Drugmakers see innovation justifying further price rises

Reuters

By Deena Beasley SAN FRANCISCO, Jan 17 (Reuters) - As U.S. consumers are asked to shoulder more prescription drug costs, drugmakers say prices for brand-name medicines will keep rising, mainly because use of their products reduces other healthcare costs.

Switzerland-based Roche Holding AG has a growth rate above the industry average due to its "high-quality" products that command "better prices, with fewer price cuts," Chief Financial Officer, Alan Hippe said, speaking at the annual JP Morgan Healthcare Conference in San Francisco earlier this week.

As long as Roche, maker of drugs like Herceptin for breast cancer, can prove that its new therapies work better than existing drugs, it can maintain pricing trends, Hippe said.

The company's leukemia drug Gazyva, priced at around $41,000 for a course of therapy, was the first to receive approval last year under a new U.S. regulatory program for "breakthrough" therapies that show promise in early testing. The Food and Drug Administration launched the pathway in response to scientific advances, especially targeted therapies designed to work for those with certain genetic mutations.

"A lot more people in pharma are asking the question of not just approval, but reimbursement," said Todd Davis, managing director at HealthCare Royalty Partners, which structures financing deals for biotech companies tied to drug royalty payments. "If you have another me-too product, or even worse, a product not as good as other market alternatives, it's a tough road." But there has been sticker shock. A consortium of influential leukemia specialists appealed last year in the journal of the American Society of Hematology for drugmakers to reign in "unsustainably high" costs that many patients cannot afford.

U.S. spending on the top 20 prescription medications rose 14 percent between 2008 and 2012, when it totaled nearly $326 billion, even as top-selling drugs like Pfizer Inc's cholesterol-lowering Lipitor became available as low-cost generics, according to the latest numbers available from market information company IMS Health.

Spending on therapies for multiple sclerosis, a disease in which the body's immune system attacks the central nervous system, more than doubled over that period, reaching nearly $9 billion in 2012, the IMS data show.

Drugs to treat cancer topped the list, at nearly $26 billion in 2012, compared with spending of less than $20 billion four years earlier.

At the same time, health insurance plans offered by employers as well as coverage now available under President Barack Obama's Affordable Care Act are asking consumers to pay a bigger share of drug costs - in the form of higher co-payments and deductibles.

As a result, there is more pressure than ever to prove to governments and health insurers - which still pay for most prescription drugs - that a particular medicine does indeed improve health, ideally lowering overall healthcare costs by keeping patients out of the hospital or well enough to work.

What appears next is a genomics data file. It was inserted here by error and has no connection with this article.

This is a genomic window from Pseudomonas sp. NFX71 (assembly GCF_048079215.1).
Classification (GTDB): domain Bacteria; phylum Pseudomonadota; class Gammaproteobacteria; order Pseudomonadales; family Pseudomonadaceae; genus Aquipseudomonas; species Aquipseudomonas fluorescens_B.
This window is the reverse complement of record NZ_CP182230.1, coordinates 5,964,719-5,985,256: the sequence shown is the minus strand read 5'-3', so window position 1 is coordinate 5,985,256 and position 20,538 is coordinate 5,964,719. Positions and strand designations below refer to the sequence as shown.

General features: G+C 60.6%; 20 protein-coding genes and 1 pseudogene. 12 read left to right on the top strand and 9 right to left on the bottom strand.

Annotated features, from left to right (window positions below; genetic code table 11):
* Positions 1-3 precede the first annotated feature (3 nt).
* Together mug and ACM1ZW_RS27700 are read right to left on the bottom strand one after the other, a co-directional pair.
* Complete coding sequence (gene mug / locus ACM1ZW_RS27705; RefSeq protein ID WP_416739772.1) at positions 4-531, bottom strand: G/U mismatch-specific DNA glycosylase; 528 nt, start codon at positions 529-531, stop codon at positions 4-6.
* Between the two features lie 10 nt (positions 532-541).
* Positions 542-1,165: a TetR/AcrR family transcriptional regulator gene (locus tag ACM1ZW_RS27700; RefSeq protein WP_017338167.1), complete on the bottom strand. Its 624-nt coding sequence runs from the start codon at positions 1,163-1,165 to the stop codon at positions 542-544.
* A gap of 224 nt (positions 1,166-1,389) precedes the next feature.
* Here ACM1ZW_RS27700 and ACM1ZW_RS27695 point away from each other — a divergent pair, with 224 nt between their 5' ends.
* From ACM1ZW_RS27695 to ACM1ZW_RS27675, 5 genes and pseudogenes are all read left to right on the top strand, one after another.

Pharmaceutical industry executives attending the conference this week expect that dynamic will remain in place, rewarding them with even higher income for their best-performing products.

The United States, with 5 percent of the world's population, now accounts for about 35 percent of global spending on prescription drugs.

Roche expects that to continue "for the foreseeable future." Other developed markets, totaling 10 percent of the world's population, account for about 37 percent of spending. The remaining 28 percent of drug sales are in emerging markets, which account for 85 percent of the population.

The United States spends more per capita on pharmaceuticals because prices here are market based. In European countries and many developing nations, government run health plans, rather than drug manufacturers, set reimbursement rates.

PRECISION AT A PRICE BioMarin Pharmaceutical Inc sells some of the most expensive drugs for extremely rare diseases, including the $350,000-a-year enzyme replacement therapy Naglazyme. It sees little risk to the U.S. reimbursement landscape "if you have a compelling clinical value proposition," according to CEO, Jean-Jacques Bienaime.

He said payers trim billions in spending every year when older and more widely used drugs, like Lipitor, go generic. "It's not like their budget is exploding," Bienaime said, noting that U.S. spending on pharmaceuticals dropped for the first time in 2012 from a year earlier.

"Payers are becoming smarter," said Anne O'Riordan, global managing director of Accenture Life Sciences. "They are asking for more proof of efficacy outcomes." John Lechleiter, CEO at Eli Lilly said drugmakers need to show that their medicines are cost effective.

"Increasingly, with personalized medicine, we're able to be much more precise and much more specific about which drugs may benefit certain patients more than others," he said.

That precision has a cost.

Express Scripts, which manages pharmacy benefits plans for major employers, said it is now budgeting a 10 percent annual price increase for brand-name drugs, and 14 percent for "specialty" products like cancer medications.

"The bottom line is that we're not the tobacco industry," said George Scangos, CEO at Biogen Idec Inc, which last year began selling a new pill for multiple sclerosis, Tecfidera, at an annual price of $54,900. "We come to work every day to make people healthier." Like many drugmakers, Biogen has assistance programs in place to help patients cover their out-of-pocket costs for prescription drugs.

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